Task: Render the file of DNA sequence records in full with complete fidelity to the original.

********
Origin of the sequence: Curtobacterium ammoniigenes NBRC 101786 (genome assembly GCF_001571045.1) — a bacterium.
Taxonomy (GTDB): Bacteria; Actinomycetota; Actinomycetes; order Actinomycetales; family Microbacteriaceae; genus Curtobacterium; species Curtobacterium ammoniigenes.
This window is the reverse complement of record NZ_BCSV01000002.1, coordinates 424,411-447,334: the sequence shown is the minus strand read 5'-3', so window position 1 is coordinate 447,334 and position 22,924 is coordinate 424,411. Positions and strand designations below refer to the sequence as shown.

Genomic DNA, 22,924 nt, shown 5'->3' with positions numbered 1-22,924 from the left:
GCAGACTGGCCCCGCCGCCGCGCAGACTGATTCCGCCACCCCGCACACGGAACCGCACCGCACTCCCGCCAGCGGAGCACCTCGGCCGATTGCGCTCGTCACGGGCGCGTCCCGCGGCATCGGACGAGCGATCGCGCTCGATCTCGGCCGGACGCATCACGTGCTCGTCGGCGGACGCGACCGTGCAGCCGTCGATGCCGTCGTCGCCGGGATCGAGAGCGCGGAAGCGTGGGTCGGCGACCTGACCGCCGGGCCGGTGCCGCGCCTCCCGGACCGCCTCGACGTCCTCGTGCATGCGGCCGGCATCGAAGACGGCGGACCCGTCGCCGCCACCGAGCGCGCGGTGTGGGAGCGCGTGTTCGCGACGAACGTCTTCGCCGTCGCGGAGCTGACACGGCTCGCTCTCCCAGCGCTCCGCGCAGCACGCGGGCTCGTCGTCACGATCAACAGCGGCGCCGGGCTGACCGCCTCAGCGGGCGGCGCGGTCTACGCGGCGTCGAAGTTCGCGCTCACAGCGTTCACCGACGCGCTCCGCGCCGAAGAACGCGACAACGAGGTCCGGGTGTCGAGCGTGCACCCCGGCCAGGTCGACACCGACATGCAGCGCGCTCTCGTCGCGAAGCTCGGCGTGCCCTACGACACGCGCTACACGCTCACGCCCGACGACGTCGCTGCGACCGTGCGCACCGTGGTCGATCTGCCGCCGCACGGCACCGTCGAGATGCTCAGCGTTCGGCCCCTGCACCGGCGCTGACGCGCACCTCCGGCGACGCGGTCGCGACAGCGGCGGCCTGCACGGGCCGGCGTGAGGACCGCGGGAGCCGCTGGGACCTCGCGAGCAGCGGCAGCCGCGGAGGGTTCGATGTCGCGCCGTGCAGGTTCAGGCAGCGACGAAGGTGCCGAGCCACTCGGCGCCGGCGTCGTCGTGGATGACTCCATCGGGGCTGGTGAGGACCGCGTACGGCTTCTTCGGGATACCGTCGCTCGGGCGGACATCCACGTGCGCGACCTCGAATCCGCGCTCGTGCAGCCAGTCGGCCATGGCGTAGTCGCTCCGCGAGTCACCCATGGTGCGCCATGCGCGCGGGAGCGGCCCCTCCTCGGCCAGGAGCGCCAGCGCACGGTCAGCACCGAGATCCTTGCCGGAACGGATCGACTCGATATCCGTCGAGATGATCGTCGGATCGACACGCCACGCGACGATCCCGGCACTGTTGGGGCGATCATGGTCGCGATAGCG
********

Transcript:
Origin of the sequence: Curtobacterium ammoniigenes NBRC 101786 (genome assembly GCF_001571045.1) — a bacterium.
Taxonomy (GTDB): Bacteria; Actinomycetota; Actinomycetes; order Actinomycetales; family Microbacteriaceae; genus Curtobacterium; species Curtobacterium ammoniigenes.
This window is the reverse complement of record NZ_BCSV01000002.1, coordinates 424,411-447,334: the sequence shown is the minus strand read 5'-3', so window position 1 is coordinate 447,334 and position 22,924 is coordinate 424,411. Positions and strand designations below refer to the sequence as shown.

Genomic DNA, 22,924 nt, shown 5'->3' with positions numbered 1-22,924 from the left:
GCAGACTGGCCCCGCCGCCGCGCAGACTGATTCCGCCACCCCGCACACGGAACCGCACCGCACTCCCGCCAGCGGAGCACCTCGGCCGATTGCGCTCGTCACGGGCGCGTCCCGCGGCATCGGACGAGCGATCGCGCTCGATCTCGGCCGGACGCATCACGTGCTCGTCGGCGGACGCGACCGTGCAGCCGTCGATGCCGTCGTCGCCGGGATCGAGAGCGCGGAAGCGTGGGTCGGCGACCTGACCGCCGGGCCGGTGCCGCGCCTCCCGGACCGCCTCGACGTCCTCGTGCATGCGGCCGGCATCGAAGACGGCGGACCCGTCGCCGCCACCGAGCGCGCGGTGTGGGAGCGCGTGTTCGCGACGAACGTCTTCGCCGTCGCGGAGCTGACACGGCTCGCTCTCCCAGCGCTCCGCGCAGCACGCGGGCTCGTCGTCACGATCAACAGCGGCGCCGGGCTGACCGCCTCAGCGGGCGGCGCGGTCTACGCGGCGTCGAAGTTCGCGCTCACAGCGTTCACCGACGCGCTCCGCGCCGAAGAACGCGACAACGAGGTCCGGGTGTCGAGCGTGCACCCCGGCCAGGTCGACACCGACATGCAGCGCGCTCTCGTCGCGAAGCTCGGCGTGCCCTACGACACGCGCTACACGCTCACGCCCGACGACGTCGCTGCGACCGTGCGCACCGTGGTCGATCTGCCGCCGCACGGCACCGTCGAGATGCTCAGCGTTCGGCCCCTGCACCGGCGCTGACGCGCACCTCCGGCGACGCGGTCGCGACAGCGGCGGCCTGCACGGGCCGGCGTGAGGACCGCGGGAGCCGCTGGGACCTCGCGAGCAGCGGCAGCCGCGGAGGGTTCGATGTCGCGCCGTGCAGGTTCAGGCAGCGACGAAGGTGCCGAGCCACTCGGCGCCGGCGTCGTCGTGGATGACTCCATCGGGGCTGGTGAGGACCGCGTACGGCTTCTTCGGGATACCGTCGCTCGGGCGGACATCCACGTGCGCGACCTCGAATCCGCGCTCGTGCAGCCAGTCGGCCATGGCGTAGTCGCTCCGCGAGTCACCCATGGTGCGCCATGCGCGCGGGAGCGGCCCCTCCTCGGCCAGGAGCGCCAGCGCACGGTCAGCACCGAGATCCTTGCCGGAACGGATCGACTCGATATCCGTCGAGATGATCGTCGGATCGACACGCCACGCGACGATCCCGGCACTGTTGGGGCGATCATGGTCGCGATAGCG